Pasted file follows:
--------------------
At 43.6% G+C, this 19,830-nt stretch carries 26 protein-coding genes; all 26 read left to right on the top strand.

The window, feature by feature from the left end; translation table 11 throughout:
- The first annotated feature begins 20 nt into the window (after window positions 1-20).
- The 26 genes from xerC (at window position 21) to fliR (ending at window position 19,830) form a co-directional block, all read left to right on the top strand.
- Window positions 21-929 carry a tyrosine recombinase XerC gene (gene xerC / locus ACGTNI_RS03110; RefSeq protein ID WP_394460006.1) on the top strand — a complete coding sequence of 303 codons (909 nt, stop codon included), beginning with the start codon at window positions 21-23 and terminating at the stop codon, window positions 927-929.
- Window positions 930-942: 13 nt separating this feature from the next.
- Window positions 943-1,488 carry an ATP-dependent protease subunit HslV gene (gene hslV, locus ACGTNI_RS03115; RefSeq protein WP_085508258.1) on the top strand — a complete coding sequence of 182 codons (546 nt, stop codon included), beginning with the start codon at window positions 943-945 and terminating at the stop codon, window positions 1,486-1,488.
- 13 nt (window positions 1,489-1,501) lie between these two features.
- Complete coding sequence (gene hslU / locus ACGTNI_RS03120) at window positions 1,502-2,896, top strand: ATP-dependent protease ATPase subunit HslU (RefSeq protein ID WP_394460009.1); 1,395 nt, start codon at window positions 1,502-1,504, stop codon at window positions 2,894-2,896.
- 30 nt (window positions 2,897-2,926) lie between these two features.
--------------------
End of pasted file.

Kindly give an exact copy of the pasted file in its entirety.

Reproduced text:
At 43.6% G+C, this 19,830-nt stretch carries 26 protein-coding genes; all 26 read left to right on the top strand.

The window, feature by feature from the left end; translation table 11 throughout:
- The first annotated feature begins 20 nt into the window (after window positions 1-20).
- The 26 genes from xerC (at window position 21) to fliR (ending at window position 19,830) form a co-directional block, all read left to right on the top strand.
- Window positions 21-929 carry a tyrosine recombinase XerC gene (gene xerC / locus ACGTNI_RS03110; RefSeq protein ID WP_394460006.1) on the top strand — a complete coding sequence of 303 codons (909 nt, stop codon included), beginning with the start codon at window positions 21-23 and terminating at the stop codon, window positions 927-929.
- Window positions 930-942: 13 nt separating this feature from the next.
- Window positions 943-1,488 carry an ATP-dependent protease subunit HslV gene (gene hslV, locus ACGTNI_RS03115; RefSeq protein WP_085508258.1) on the top strand — a complete coding sequence of 182 codons (546 nt, stop codon included), beginning with the start codon at window positions 943-945 and terminating at the stop codon, window positions 1,486-1,488.
- 13 nt (window positions 1,489-1,501) lie between these two features.
- Complete coding sequence (gene hslU / locus ACGTNI_RS03120) at window positions 1,502-2,896, top strand: ATP-dependent protease ATPase subunit HslU (RefSeq protein ID WP_394460009.1); 1,395 nt, start codon at window positions 1,502-1,504, stop codon at window positions 2,894-2,896.
- 30 nt (window positions 2,897-2,926) lie between these two features.